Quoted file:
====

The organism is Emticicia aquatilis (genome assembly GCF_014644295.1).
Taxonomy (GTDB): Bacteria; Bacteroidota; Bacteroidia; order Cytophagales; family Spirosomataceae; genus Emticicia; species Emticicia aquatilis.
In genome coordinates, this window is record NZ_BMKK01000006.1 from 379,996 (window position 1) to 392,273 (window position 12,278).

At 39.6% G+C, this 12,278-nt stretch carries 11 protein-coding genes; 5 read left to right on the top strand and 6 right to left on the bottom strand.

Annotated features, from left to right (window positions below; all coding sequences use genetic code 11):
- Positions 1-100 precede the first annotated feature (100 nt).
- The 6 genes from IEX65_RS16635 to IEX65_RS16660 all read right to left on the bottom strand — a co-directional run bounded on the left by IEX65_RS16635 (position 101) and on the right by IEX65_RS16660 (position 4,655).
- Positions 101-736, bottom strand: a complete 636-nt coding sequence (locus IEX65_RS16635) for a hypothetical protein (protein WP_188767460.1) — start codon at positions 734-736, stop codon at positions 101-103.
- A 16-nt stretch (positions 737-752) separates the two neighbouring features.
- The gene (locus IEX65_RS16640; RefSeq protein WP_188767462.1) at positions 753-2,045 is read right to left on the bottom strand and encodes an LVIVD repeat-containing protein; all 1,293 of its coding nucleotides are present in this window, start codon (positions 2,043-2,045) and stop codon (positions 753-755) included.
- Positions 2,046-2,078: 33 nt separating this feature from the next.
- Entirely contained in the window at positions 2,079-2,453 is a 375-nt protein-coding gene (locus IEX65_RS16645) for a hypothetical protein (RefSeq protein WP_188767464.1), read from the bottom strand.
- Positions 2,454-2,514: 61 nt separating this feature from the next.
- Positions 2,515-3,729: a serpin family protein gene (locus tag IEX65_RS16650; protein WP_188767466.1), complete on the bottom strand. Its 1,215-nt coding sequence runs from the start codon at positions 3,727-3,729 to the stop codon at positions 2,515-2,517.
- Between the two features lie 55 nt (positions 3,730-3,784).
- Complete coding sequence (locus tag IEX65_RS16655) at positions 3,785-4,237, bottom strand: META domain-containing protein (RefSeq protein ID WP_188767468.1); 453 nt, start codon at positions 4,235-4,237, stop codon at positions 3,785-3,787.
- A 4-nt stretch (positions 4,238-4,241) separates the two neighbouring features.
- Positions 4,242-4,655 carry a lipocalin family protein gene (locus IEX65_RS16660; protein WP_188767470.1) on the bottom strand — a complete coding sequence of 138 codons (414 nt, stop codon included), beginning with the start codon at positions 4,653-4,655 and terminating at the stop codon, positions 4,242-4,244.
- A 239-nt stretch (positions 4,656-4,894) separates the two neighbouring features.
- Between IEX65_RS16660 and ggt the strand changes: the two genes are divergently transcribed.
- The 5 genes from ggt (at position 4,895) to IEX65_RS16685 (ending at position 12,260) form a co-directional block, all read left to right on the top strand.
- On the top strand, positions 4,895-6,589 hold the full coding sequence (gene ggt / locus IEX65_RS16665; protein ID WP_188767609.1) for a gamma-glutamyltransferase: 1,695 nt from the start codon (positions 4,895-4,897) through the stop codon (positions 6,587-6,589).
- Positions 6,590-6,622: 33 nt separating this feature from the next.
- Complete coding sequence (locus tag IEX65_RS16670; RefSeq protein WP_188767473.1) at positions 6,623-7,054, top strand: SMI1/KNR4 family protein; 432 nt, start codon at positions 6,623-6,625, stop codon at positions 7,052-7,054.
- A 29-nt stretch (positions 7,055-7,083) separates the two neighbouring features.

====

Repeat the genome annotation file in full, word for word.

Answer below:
The organism is Emticicia aquatilis (genome assembly GCF_014644295.1).
Taxonomy (GTDB): Bacteria; Bacteroidota; Bacteroidia; order Cytophagales; family Spirosomataceae; genus Emticicia; species Emticicia aquatilis.
In genome coordinates, this window is record NZ_BMKK01000006.1 from 379,996 (window position 1) to 392,273 (window position 12,278).

At 39.6% G+C, this 12,278-nt stretch carries 11 protein-coding genes; 5 read left to right on the top strand and 6 right to left on the bottom strand.

Annotated features, from left to right (window positions below; all coding sequences use genetic code 11):
- Positions 1-100 precede the first annotated feature (100 nt).
- The 6 genes from IEX65_RS16635 to IEX65_RS16660 all read right to left on the bottom strand — a co-directional run bounded on the left by IEX65_RS16635 (position 101) and on the right by IEX65_RS16660 (position 4,655).
- Positions 101-736, bottom strand: a complete 636-nt coding sequence (locus IEX65_RS16635) for a hypothetical protein (protein WP_188767460.1) — start codon at positions 734-736, stop codon at positions 101-103.
- A 16-nt stretch (positions 737-752) separates the two neighbouring features.
- The gene (locus IEX65_RS16640; RefSeq protein WP_188767462.1) at positions 753-2,045 is read right to left on the bottom strand and encodes an LVIVD repeat-containing protein; all 1,293 of its coding nucleotides are present in this window, start codon (positions 2,043-2,045) and stop codon (positions 753-755) included.
- Positions 2,046-2,078: 33 nt separating this feature from the next.
- Entirely contained in the window at positions 2,079-2,453 is a 375-nt protein-coding gene (locus IEX65_RS16645) for a hypothetical protein (RefSeq protein WP_188767464.1), read from the bottom strand.
- Positions 2,454-2,514: 61 nt separating this feature from the next.
- Positions 2,515-3,729: a serpin family protein gene (locus tag IEX65_RS16650; protein WP_188767466.1), complete on the bottom strand. Its 1,215-nt coding sequence runs from the start codon at positions 3,727-3,729 to the stop codon at positions 2,515-2,517.
- Between the two features lie 55 nt (positions 3,730-3,784).
- Complete coding sequence (locus tag IEX65_RS16655) at positions 3,785-4,237, bottom strand: META domain-containing protein (RefSeq protein ID WP_188767468.1); 453 nt, start codon at positions 4,235-4,237, stop codon at positions 3,785-3,787.
- A 4-nt stretch (positions 4,238-4,241) separates the two neighbouring features.
- Positions 4,242-4,655 carry a lipocalin family protein gene (locus IEX65_RS16660; protein WP_188767470.1) on the bottom strand — a complete coding sequence of 138 codons (414 nt, stop codon included), beginning with the start codon at positions 4,653-4,655 and terminating at the stop codon, positions 4,242-4,244.
- A 239-nt stretch (positions 4,656-4,894) separates the two neighbouring features.
- Between IEX65_RS16660 and ggt the strand changes: the two genes are divergently transcribed.
- The 5 genes from ggt (at position 4,895) to IEX65_RS16685 (ending at position 12,260) form a co-directional block, all read left to right on the top strand.
- On the top strand, positions 4,895-6,589 hold the full coding sequence (gene ggt / locus IEX65_RS16665; protein ID WP_188767609.1) for a gamma-glutamyltransferase: 1,695 nt from the start codon (positions 4,895-4,897) through the stop codon (positions 6,587-6,589).
- Positions 6,590-6,622: 33 nt separating this feature from the next.
- Complete coding sequence (locus tag IEX65_RS16670; RefSeq protein WP_188767473.1) at positions 6,623-7,054, top strand: SMI1/KNR4 family protein; 432 nt, start codon at positions 6,623-6,625, stop codon at positions 7,052-7,054.
- A 29-nt stretch (positions 7,055-7,083) separates the two neighbouring features.